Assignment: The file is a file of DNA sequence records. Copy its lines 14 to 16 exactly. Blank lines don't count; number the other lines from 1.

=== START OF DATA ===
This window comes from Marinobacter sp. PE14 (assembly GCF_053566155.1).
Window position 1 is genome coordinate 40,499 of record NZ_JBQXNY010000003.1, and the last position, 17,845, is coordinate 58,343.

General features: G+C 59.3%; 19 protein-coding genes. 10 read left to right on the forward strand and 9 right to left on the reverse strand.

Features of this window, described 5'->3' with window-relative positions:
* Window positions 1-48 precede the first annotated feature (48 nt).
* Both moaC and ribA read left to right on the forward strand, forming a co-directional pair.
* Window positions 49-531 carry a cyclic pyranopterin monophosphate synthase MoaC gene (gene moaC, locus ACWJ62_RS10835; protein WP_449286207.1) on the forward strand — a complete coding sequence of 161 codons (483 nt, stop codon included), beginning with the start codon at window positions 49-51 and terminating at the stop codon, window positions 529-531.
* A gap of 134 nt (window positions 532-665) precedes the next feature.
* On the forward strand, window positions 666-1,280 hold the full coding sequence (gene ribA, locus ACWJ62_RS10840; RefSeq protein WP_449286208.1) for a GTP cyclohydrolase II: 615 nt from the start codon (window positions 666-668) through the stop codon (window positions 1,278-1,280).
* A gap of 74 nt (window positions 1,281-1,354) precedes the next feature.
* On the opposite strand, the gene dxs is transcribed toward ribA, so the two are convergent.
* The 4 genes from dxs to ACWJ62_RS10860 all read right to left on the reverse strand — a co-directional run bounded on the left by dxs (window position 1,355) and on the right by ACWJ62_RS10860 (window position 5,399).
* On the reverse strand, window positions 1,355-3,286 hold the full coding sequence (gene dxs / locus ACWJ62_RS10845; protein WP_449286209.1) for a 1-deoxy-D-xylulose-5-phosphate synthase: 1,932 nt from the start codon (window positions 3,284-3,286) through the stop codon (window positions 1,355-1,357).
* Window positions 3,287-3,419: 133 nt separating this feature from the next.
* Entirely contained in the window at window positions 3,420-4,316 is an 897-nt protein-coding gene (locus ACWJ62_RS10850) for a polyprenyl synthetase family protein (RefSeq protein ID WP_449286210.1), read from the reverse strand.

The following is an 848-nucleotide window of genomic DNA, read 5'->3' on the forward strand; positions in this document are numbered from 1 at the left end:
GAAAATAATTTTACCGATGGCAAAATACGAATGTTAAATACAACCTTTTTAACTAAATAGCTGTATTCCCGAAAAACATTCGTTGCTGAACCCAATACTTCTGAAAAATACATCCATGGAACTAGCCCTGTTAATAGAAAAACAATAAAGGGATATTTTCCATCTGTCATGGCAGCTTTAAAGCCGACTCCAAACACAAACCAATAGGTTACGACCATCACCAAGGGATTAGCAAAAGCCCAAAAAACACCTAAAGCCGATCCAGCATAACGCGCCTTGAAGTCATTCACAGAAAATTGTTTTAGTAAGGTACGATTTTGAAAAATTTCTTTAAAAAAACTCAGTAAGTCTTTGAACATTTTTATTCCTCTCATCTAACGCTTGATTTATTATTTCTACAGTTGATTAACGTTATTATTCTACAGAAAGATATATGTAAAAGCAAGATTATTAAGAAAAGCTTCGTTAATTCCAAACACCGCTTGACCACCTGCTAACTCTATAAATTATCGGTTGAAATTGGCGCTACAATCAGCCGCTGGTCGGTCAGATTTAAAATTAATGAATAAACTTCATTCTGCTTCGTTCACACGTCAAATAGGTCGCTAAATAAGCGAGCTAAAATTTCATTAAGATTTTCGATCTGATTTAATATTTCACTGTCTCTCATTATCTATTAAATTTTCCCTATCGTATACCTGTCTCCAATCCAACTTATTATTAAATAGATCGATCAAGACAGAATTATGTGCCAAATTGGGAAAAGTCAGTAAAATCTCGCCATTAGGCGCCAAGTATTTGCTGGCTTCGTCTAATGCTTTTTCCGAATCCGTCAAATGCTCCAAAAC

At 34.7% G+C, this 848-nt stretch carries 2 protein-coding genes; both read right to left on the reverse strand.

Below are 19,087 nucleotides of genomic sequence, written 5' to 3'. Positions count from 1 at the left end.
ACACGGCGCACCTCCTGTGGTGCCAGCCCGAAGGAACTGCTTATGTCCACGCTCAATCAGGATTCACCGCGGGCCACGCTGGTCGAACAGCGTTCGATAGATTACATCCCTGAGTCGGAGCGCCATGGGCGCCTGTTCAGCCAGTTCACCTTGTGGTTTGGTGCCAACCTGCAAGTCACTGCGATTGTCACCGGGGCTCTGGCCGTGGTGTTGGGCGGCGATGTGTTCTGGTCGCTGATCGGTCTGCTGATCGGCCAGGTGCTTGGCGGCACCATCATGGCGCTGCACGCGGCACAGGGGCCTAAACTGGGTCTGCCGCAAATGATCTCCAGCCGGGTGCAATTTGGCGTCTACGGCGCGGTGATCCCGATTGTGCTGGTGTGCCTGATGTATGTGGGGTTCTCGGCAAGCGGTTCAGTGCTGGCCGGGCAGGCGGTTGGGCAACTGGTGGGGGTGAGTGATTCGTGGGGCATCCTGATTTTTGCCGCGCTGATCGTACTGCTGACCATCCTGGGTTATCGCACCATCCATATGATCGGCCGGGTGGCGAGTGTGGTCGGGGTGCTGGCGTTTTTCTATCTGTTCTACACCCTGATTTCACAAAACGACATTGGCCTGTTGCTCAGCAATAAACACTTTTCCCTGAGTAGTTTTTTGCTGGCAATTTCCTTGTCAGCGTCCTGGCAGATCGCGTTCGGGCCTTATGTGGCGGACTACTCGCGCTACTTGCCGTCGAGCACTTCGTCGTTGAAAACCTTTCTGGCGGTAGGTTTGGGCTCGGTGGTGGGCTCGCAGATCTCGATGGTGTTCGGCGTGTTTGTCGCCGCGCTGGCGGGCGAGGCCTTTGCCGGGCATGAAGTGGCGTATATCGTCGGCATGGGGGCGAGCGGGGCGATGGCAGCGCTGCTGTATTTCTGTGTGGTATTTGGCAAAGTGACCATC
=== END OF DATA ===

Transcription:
* Window positions 3,287-3,419: 133 nt separating this feature from the next.
* Entirely contained in the window at window positions 3,420-4,316 is an 897-nt protein-coding gene (locus ACWJ62_RS10850) for a polyprenyl synthetase family protein (RefSeq protein ID WP_449286210.1), read from the reverse strand.

The following is an 848-nucleotide window of genomic DNA, read 5'->3' on the forward strand; positions in this document are numbered from 1 at the left end: